Aerion Corp, developer of the AS2, which when completed would be the world’s first supersonic business jet, plans to certify the $120 million aircraft to be able run on pure biofuel, as well as the currently mandated jet-A blends that are seeing increasing use in commercial and business aviation.
According to the Business Aviation Guide to the Use of Sustainable Alternative Jet Fuel (SAJF), published last year by a consortium of industry organizations including GAMA, NATA, IBAC, NBAA and EBAA, the blend limits are to ensure the appropriate level of compatibility with the aircraft fueling systems, mainly due to ensuring a minimum level of aromatics, which are necessary to maintain the seals in the systems.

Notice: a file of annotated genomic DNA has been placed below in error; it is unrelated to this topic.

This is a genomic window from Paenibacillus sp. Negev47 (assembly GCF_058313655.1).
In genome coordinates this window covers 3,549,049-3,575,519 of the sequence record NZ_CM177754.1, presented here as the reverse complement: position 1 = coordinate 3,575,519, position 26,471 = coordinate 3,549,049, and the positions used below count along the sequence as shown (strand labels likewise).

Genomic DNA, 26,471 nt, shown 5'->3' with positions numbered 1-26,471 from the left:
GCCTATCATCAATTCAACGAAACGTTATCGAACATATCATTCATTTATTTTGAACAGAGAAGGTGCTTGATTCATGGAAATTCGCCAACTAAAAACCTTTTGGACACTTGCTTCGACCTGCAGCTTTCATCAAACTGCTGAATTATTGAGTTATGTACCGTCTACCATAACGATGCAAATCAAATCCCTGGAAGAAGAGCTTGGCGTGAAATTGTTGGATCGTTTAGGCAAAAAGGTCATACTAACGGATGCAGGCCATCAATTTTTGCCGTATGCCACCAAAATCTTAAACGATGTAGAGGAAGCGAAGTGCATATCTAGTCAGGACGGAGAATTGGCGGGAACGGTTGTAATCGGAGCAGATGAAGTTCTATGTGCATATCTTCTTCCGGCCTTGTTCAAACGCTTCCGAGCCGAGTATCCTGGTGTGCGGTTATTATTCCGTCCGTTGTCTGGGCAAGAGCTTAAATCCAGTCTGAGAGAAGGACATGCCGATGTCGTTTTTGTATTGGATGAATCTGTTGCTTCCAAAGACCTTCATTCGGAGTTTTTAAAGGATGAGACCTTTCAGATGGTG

“From a technical standpoint, we don’t see any obstacles at this time,” said Gene Holloway, the airframer’s vice president for environmental responsibility. “The modern materials used in today’s seals do not require aromatics to promote proper sealing. Our engine, the GE Affinity, incorporates seals that allow for 100 percent biofuels.”
Holloway pointed out additional benefits from the use of pure biofuel including a significantly lower freezing point and higher energy density for improved operational efficiency and extended range. While the per gallon cost of biofuel is currently six times that of Jet A, Aerion expects that differential will drop considerably as production of (SAJF) ramps up.